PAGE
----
It is possible to inherit abnormal genes that increase your risk of some types of thyroid cancer. People who have an inherited gene change (mutation) in a gene called the RET oncogene have an increased risk of medullary thyroid cancer. Some people have gene changes that cause syndromes called MEN2A and MEN2B. MEN stands for multiple endocrine neoplasia and people who have these conditions are more likely to develop medullary thyroid cancer and other cancers of hormone producing glands at some point in their lives. If MEN2 runs in your family, you and your relatives may be referred for screening for thyroid cancer. As many as 1 in 4 people who develop medullary thyroid cancer have an abnormal gene.
A bowel condition called FAP
People who have a bowel condition called FAP (familial adenomatous polyposis) have an increased risk of thyroid cancer. FAP is another condition caused by an inherited gene. There is detailed information about FAP in the bowel cancer section.
Weight and height
Some studies looking into bodyweight and thyroid cancer have found that people who are overweight have a higher risk of thyroid cancer. Some studies have also shown an increased risk for taller adults, although it is not clear why this is.
People who have acromegaly have an increased risk of thyroid cancer. Acromegaly is a rare condition where the body over produces growth hormone.
Women who have had non cancerous (benign) breast conditions have an increased risk of thyroid cancer. The risk is increased by about half (50%) when compared to women who have not had benign breast conditions.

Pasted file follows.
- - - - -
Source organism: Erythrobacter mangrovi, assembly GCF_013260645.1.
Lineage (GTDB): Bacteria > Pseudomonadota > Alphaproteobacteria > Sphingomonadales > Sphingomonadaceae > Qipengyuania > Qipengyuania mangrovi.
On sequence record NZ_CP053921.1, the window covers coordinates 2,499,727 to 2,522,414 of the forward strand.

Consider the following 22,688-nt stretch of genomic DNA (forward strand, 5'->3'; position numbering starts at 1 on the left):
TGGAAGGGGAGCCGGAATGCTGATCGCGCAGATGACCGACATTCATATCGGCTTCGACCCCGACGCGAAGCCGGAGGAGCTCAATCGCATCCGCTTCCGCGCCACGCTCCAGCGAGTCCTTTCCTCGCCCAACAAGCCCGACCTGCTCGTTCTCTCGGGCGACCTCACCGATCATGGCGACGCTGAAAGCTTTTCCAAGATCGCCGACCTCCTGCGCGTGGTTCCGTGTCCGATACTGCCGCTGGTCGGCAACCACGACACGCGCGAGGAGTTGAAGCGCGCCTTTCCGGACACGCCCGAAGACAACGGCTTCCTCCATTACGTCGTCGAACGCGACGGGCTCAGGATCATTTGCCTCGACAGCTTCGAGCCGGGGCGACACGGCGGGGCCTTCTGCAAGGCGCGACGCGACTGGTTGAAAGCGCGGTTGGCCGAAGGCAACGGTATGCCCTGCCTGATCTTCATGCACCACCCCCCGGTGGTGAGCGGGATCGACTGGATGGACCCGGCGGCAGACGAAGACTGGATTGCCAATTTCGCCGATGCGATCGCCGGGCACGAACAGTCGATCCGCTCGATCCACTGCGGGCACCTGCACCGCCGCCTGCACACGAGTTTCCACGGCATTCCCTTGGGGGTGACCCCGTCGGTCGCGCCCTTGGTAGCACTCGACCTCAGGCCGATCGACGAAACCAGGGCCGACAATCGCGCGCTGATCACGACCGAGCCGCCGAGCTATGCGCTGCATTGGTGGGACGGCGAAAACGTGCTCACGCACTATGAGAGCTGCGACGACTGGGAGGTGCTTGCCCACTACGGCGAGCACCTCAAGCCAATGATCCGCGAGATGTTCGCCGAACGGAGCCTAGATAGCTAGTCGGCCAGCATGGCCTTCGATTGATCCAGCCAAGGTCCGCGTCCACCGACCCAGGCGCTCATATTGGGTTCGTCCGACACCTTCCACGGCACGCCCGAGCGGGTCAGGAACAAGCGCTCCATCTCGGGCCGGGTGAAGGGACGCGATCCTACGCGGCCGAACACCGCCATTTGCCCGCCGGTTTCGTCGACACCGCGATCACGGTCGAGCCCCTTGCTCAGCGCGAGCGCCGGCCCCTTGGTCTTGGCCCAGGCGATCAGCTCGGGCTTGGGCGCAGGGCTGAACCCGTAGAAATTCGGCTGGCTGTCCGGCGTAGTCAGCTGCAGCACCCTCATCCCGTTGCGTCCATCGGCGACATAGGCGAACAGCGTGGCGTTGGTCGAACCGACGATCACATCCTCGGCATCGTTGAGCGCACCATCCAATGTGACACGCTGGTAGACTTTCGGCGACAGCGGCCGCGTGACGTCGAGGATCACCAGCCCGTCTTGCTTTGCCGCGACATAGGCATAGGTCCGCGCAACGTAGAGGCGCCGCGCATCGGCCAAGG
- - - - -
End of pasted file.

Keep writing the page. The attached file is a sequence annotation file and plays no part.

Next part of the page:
Possible risk factors for thyroid cancer have been suggested by some research reports. But there is no convincing proof yet that they do increase the risk of thyroid cancer. They include
Having had cancer
Some studies show that people treated as adults for non Hodgkin's lymphoma, breast cancer, oesophageal cancer, or testicular cancer have an increased risk of thyroid cancer. It is not known if this is due to treatment for these cancers, common risk factors or inherited genetic changes. In the case of oesophageal cancer, it may be because routine checks after treatment pick up the thyroid cancers.
Factors related to women and reproduction
Women who have had a baby in the past 5 years have a slightly increased risk of papillary thyroid cancer. Do remember though, that thyroid cancer is rare. So an increase in risk is still a very small risk. According to one study the risk is higher for women who have 2 or more babies in 5 years. This may be because you produce more thyroid stimulating hormone in pregnancy. Having more children does not seem to increase thyroid cancer risk in the long term.
An increased risk of thyroid cancer has been shown in women who have taken medicines that stop milk production by the breasts.
Some studies report an increased risk in women who have had miscarriages, but other studies have shown the opposite. If there is an increased risk, it could be because women who have benign thyroid disease have a higher risk of miscarriage. So it could be the benign thyroid disease causing the increase in thyroid cancer, and not the miscarriages.
Women going through the menopause also have a slightly increased risk, compared to women who had their menopause more than 10 years ago. And there are some reports of an increased risk after having your womb removed (hysterectomy) but there is not enough evidence to be sure.
Women whose periods start after the age of 14 may have a small increase in their risk of thyroid cancer when they get older.
Some studies in the past reported a slight increase in thyroid cancer risk for women taking the oral contraceptive pill. But more recent studies have shown that taking the pill does not increase the risk.
A drug called clomiphene (Clomid) is used to treat infertility. Two studies found that it increased thyroid cancer risk but another study showed no increase in risk. So we need more research to find out whether clomiphene does increase risk or not.